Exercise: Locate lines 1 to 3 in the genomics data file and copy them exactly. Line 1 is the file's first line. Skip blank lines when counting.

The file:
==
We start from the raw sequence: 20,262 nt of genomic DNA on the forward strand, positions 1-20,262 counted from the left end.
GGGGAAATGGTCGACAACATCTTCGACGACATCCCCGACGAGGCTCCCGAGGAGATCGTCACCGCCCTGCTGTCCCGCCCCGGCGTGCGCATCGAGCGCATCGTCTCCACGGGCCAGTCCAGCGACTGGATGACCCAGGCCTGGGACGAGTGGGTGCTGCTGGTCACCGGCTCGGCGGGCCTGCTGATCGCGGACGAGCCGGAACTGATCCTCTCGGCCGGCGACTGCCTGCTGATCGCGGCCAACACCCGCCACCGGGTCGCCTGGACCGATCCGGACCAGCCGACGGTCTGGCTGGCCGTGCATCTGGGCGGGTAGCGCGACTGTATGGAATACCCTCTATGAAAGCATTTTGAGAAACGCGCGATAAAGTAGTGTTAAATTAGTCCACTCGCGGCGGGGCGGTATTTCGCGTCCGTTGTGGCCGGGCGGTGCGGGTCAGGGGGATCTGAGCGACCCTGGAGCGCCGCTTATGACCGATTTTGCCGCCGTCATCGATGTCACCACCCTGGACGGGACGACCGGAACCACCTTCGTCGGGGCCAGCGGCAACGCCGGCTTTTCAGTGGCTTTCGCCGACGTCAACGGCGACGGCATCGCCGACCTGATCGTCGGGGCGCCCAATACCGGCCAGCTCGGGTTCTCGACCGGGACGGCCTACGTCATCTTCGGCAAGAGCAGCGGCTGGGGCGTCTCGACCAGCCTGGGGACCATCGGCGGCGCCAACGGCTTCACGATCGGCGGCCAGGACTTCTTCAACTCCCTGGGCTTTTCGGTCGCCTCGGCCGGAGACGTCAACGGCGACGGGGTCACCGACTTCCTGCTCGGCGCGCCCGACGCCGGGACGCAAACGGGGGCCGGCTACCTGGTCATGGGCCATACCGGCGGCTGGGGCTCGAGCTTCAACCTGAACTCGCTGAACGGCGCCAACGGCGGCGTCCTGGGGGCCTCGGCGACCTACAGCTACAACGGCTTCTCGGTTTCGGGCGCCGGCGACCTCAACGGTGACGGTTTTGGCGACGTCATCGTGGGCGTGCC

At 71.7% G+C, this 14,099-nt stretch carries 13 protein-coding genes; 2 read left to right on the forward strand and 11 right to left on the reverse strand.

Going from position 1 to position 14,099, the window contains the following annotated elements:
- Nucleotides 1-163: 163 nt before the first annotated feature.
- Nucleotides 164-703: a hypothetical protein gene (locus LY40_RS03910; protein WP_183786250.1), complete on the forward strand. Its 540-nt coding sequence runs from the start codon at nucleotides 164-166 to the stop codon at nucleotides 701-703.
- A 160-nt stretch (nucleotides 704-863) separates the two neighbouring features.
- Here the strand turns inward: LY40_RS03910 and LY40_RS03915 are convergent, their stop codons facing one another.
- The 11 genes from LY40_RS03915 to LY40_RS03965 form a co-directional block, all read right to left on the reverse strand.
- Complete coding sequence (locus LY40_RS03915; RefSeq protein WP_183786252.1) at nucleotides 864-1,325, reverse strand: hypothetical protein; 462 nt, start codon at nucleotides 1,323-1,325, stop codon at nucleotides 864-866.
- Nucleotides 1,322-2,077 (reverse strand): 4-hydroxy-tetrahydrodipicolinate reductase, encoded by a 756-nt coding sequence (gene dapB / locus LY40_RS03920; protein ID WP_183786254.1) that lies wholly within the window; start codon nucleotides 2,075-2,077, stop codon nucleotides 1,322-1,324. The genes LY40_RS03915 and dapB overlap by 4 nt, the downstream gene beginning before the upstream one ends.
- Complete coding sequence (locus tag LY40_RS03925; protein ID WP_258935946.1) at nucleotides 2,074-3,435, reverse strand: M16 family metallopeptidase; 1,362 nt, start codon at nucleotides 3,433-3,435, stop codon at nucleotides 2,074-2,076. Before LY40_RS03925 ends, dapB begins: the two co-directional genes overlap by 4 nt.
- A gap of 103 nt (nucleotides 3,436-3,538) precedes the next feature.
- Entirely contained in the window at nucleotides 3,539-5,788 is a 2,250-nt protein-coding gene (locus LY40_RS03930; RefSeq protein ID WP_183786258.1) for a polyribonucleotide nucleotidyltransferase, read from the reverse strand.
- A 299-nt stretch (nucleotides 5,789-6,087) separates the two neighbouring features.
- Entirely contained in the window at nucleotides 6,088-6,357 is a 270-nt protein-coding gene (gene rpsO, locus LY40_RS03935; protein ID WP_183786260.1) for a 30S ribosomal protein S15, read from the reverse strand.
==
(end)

We start from the raw sequence: 20,262 nt of genomic DNA on the forward strand, positions 1-20,262 counted from the left end.
GGGGAAATGGTCGACAACATCTTCGACGACATCCCCGACGAGGCTCCCGAGGAGATCGTCACCGCCCTGCTGTCCCGCCCCGGCGTGCGCATCGAGCGCATCGTCTCCACGGGCCAGTCCAGCGACTGGATGACCCAGGCCTGGGACGAGTGGGTGCTGCTGGTCACCGGCTCGGCGGGCCTGCTGATCGCGGACGAGCCGGAACTGATCCTCTCGGCCGGCGACTGCCTGCTGATCGCGGCCAACACCCGCCACCGGGTCGCCTGGACCGATCCGGACCAGCCGACGGTCTGGCTGGCCGTGCATCTGGGCGGGTAGCGCGACTGTATGGAATACCCTCTATGAAAGCATTTTGAGAAACGCGCGATAAAGTAGTGTTAAATTAGTCCACTCGCGGCGGGGCGGTATTTCGCGTCCGTTGTGGCCGGGCGGTGCGGGTCAGGGGGATCTGAGCGACCCTGGAGCGCCGCTTATGACCGATTTTGCCGCCGTCATCGATGTCACCACCCTGGACGGGACGACCGGAACCACCTTCGTCGGGGCCAGCGGCAACGCCGGCTTTTCAGTGGCTTTCGCCGACGTCAACGGCGACGGCATCGCCGACCTGATCGTCGGGGCGCCCAATACCGGCCAGCTCGGGTTCTCGACCGGGACGGCCTACGTCATCTTCGGCAAGAGCAGCGGCTGGGGCGTCTCGACCAGCCTGGGGACCATCGGCGGCGCCAACGGCTTCACGATCGGCGGCCAGGACTTCTTCAACTCCCTGGGCTTTTCGGTCGCCTCGGCCGGAGACGTCAACGGCGACGGGGTCACCGACTTCCTGCTCGGCGCGCCCGACGCCGGGACGCAAACGGGGGCCGGCTACCTGGTCATGGGCCATACCGGCGGCTGGGGCTCGAGCTTCAACCTGAACTCGCTGAACGGCGCCAACGGCGGCGTCCTGGGGGCCTCGGCGACCTACAGCTACAACGGCTTCTCGGTTTCGGGCGCCGGCGACCTCAACGGTGACGGTTTTGGCGACGTCATCGTGGGCGTGCC

At 71.7% G+C, this 14,099-nt stretch carries 13 protein-coding genes; 2 read left to right on the forward strand and 11 right to left on the reverse strand.